Trends in conceptualising and dealing with emergencies and disasters
We have discussed that ‘mega-issues’ can have implications for emergencies and disasters. Is it possible to identify any trends in research and practice over past decades?
This means looking for trends that both incorporate best practice goals for research and practice, and illustrate progress being made to better deal with emergencies and disasters.
We will now consider important trends in relation to five different aspects of emergency research and management. For each aspect we will examine, in broad terms, the effect it has historically exercised on emergency research and management and propose how where this is heading.
The fundamental issue of responsibility
It may be considered that, over time, society has moved from a traditional position, in which emergencies and disasters are considered to impact society, from a position that is essentially separate from society. For example, as acts of God, or the belief that events are driven by ‘forces of nature’.
Instead, practice is moving to a position in which, increasingly, it is considered that the effect of disasters on society are generated by humans, including slowly developing disasters such as environmental pollution with consequences for human health.
It could be said that, as visibility, coverage and public knowledge of emergencies and disasters increases, so do public expectations of both public and private organisations.
There is increased scrutiny from the media and by the public of government policy and implementation failures and, particularly since 2001, concern has grown around the consequences of terrorism and with security and counterterrorism activities. Because of this emergency and disaster intervention activity is now increasingly located within the mainstream of governmental policy concerns.
Problem ownership and framing
A broad trend may be discerned in relation to problem ownership and framing. This refers to moving from a historical position in which society tends to implicitly and uncritically accept risk. This includes the view that, to the extent that risk is not acquiesced to, acceptance of risk should be a matter for individuals to decide for themselves.
Departing from this view, one could take the position that emergency and disaster problems are now viewed as inextricably linked to issues of community vulnerability and sustainability, and that various aspects of emergency or disaster problems range from local in nature to global.
For example, local flooding may partly be a manifestation of localised rainfall and poor drainage, however, it may also be a manifestation of global climate change. One consequence of this is the tendency to ‘share the ownership’ of emergency and disaster problems with those who are directly at risk, rather than claiming them as the exclusive concern of organisationally-employed professionals.
There is also the aspect of what could be termed ‘policy style’. Although, in this case, the overall trend is arguably much less clear than for the other aspects. It may, somewhat controversially, be argued that society is moving away from emergency and disaster management being dominated by uniformed services towards an increased role being played by civilian organisations. This then leads to an increased emphasis on transparent, consensual, and routinely publicly-accountable decision-making.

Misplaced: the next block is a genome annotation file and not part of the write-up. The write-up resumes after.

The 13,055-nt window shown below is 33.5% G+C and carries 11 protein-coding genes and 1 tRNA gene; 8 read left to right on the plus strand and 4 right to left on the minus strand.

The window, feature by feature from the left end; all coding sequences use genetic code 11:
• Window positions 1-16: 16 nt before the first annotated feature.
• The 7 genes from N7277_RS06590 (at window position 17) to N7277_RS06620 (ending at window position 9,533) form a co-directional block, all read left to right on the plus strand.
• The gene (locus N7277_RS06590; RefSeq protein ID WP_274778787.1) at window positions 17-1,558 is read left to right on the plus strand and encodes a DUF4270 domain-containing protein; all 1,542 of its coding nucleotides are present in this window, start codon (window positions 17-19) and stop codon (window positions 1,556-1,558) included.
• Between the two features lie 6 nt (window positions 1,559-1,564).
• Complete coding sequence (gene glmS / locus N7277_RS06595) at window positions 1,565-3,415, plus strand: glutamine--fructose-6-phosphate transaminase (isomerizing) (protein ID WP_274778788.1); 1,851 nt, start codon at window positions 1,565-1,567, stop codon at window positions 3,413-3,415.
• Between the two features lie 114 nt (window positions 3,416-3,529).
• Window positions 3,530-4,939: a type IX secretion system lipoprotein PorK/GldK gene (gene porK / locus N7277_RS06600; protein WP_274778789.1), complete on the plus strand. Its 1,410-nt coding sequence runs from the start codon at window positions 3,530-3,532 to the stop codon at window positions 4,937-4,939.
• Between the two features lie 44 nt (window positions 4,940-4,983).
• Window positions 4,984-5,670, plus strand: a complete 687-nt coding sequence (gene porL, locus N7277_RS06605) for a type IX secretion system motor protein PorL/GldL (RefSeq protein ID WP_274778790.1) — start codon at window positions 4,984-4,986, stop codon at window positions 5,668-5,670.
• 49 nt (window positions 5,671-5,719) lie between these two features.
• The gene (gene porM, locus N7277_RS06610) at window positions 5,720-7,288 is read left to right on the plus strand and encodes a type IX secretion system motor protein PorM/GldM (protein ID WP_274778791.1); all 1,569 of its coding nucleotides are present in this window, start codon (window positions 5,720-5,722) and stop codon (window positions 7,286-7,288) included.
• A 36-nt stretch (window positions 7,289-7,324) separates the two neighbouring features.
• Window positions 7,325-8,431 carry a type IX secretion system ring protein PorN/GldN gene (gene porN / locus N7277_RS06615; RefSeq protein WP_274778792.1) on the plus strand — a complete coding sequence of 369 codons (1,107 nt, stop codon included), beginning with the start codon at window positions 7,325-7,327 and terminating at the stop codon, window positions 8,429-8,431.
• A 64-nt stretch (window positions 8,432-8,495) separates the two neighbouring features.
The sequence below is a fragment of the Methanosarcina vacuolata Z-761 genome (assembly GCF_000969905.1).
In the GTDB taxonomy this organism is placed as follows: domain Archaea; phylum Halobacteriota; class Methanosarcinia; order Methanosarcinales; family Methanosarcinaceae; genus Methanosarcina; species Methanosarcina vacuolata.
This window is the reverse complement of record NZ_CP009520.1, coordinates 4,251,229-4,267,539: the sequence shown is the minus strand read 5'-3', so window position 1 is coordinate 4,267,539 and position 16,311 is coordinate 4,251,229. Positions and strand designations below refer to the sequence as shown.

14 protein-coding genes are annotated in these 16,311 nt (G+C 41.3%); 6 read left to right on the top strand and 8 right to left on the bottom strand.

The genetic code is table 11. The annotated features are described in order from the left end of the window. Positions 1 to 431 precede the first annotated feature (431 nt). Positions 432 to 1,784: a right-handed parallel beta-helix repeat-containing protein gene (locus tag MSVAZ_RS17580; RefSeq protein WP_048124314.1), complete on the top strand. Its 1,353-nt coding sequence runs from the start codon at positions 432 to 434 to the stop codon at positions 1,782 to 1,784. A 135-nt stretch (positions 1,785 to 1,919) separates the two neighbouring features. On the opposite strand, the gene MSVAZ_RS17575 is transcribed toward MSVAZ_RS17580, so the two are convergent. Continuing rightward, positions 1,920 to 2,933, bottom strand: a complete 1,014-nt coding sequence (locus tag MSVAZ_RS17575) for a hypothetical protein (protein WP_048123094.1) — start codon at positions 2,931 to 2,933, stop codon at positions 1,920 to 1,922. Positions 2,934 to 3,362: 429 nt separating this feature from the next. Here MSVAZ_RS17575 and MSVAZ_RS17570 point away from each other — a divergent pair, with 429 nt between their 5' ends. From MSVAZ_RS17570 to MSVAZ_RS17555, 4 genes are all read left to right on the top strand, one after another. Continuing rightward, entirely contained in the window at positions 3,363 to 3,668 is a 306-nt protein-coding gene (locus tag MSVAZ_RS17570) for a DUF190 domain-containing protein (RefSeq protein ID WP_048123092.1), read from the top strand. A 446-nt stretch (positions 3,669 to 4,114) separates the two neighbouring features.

However, in authoritarian states and in respect of matters of national security, the military arguably continues to have a predominant role.
Finally, there is policy emphasis. It may be considered that society is gradually moving from the sole use of hazard-focused managerial and technical policies for loss reduction and prevention, to endeavouring to deal with the underlying causes of emergencies and disasters and people’s vulnerability to them. This includes placing more emphasis on increasing resilience and on community safety.
The new emphasis reflects an understanding that solutions to emergency and disaster problems lie in the organisation of society and that, at a local level, they may require community development processes.
What are the implications of these important trends?
One implication is that many of the traditional assumptions that have guided emergency and disaster intervention in the past need not only to be made explicit but be challenged
Another implication is that we need to ask ourselves, afresh: what is the nature of the emergency or disaster problem? We shouldn’t assume that either our past answers to this question, or our current intervention practices, based on those previous answers, are still appropriate.
We can then ask, what we are trying to achieve in terms of dealing with a potential emergency or disaster’? and we should focus our thoughts and consider what objectives we want to set to guide society’s activities, so that we may appropriately address our newly-defined emergency and disaster problems.
Watch the video titled Environment Agency’s Lord Smith ‘will not resign’ over floods response from the Guardian Newspaper in which Lord Smith, Chairman of the Environment Agency defends the actions of his agency during a press conference, following the floods that occurred in Somerset, UK, in 2014.
In the video you can see the minister facing angry questions about what was considered to be a poor response to the flooding as result of bad planning and preparation. This highlights inadequacies in understanding and acting on the basis of the trends noted above.
Can you think of a specific emergency or disaster for which the intervention proved to be inadequate or inappropriate because the understanding of what was required for successful intervention did not take into account the changing trends highlighted?
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